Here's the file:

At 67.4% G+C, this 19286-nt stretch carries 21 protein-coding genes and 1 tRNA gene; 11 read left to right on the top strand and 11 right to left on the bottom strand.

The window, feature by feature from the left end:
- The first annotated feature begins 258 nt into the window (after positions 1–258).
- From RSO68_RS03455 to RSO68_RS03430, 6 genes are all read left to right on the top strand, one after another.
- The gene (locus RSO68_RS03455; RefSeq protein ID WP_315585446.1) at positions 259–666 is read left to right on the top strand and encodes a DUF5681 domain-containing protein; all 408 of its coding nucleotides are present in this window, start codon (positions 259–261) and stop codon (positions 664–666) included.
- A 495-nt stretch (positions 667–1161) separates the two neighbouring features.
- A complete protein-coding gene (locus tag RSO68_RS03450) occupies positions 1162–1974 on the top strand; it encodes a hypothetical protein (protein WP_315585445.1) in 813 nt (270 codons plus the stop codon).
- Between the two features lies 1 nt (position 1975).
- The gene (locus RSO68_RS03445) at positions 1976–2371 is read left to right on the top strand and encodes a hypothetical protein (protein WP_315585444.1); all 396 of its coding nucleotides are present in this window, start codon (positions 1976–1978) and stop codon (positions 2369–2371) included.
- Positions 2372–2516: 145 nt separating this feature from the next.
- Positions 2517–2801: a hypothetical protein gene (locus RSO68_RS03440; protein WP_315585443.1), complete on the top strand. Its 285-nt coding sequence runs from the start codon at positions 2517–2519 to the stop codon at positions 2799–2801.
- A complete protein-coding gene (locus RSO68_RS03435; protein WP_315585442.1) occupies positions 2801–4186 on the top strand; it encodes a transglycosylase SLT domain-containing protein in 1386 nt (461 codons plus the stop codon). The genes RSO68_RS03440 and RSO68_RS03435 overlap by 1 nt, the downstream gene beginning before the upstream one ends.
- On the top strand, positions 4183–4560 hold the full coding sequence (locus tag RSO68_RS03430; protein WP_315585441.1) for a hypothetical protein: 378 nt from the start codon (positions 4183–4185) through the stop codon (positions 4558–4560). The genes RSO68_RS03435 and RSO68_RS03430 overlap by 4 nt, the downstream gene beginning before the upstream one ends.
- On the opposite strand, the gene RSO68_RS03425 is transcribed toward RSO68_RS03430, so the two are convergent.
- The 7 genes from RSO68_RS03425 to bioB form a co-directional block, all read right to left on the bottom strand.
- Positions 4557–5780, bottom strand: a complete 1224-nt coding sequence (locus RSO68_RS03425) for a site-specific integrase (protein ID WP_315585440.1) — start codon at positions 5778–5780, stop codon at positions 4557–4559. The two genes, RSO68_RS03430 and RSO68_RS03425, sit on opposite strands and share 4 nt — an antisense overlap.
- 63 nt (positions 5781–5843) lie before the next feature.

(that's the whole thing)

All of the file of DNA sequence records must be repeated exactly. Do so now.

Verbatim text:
At 67.4% G+C, this 19286-nt stretch carries 21 protein-coding genes and 1 tRNA gene; 11 read left to right on the top strand and 11 right to left on the bottom strand.

The window, feature by feature from the left end:
- The first annotated feature begins 258 nt into the window (after positions 1–258).
- From RSO68_RS03455 to RSO68_RS03430, 6 genes are all read left to right on the top strand, one after another.
- The gene (locus RSO68_RS03455; RefSeq protein ID WP_315585446.1) at positions 259–666 is read left to right on the top strand and encodes a DUF5681 domain-containing protein; all 408 of its coding nucleotides are present in this window, start codon (positions 259–261) and stop codon (positions 664–666) included.
- A 495-nt stretch (positions 667–1161) separates the two neighbouring features.
- A complete protein-coding gene (locus tag RSO68_RS03450) occupies positions 1162–1974 on the top strand; it encodes a hypothetical protein (protein WP_315585445.1) in 813 nt (270 codons plus the stop codon).
- Between the two features lies 1 nt (position 1975).
- The gene (locus RSO68_RS03445) at positions 1976–2371 is read left to right on the top strand and encodes a hypothetical protein (protein WP_315585444.1); all 396 of its coding nucleotides are present in this window, start codon (positions 1976–1978) and stop codon (positions 2369–2371) included.
- Positions 2372–2516: 145 nt separating this feature from the next.
- Positions 2517–2801: a hypothetical protein gene (locus RSO68_RS03440; protein WP_315585443.1), complete on the top strand. Its 285-nt coding sequence runs from the start codon at positions 2517–2519 to the stop codon at positions 2799–2801.
- A complete protein-coding gene (locus RSO68_RS03435; protein WP_315585442.1) occupies positions 2801–4186 on the top strand; it encodes a transglycosylase SLT domain-containing protein in 1386 nt (461 codons plus the stop codon). The genes RSO68_RS03440 and RSO68_RS03435 overlap by 1 nt, the downstream gene beginning before the upstream one ends.
- On the top strand, positions 4183–4560 hold the full coding sequence (locus tag RSO68_RS03430; protein WP_315585441.1) for a hypothetical protein: 378 nt from the start codon (positions 4183–4185) through the stop codon (positions 4558–4560). The genes RSO68_RS03435 and RSO68_RS03430 overlap by 4 nt, the downstream gene beginning before the upstream one ends.
- On the opposite strand, the gene RSO68_RS03425 is transcribed toward RSO68_RS03430, so the two are convergent.
- The 7 genes from RSO68_RS03425 to bioB form a co-directional block, all read right to left on the bottom strand.
- Positions 4557–5780, bottom strand: a complete 1224-nt coding sequence (locus RSO68_RS03425) for a site-specific integrase (protein ID WP_315585440.1) — start codon at positions 5778–5780, stop codon at positions 4557–4559. The two genes, RSO68_RS03430 and RSO68_RS03425, sit on opposite strands and share 4 nt — an antisense overlap.
- 63 nt (positions 5781–5843) lie before the next feature.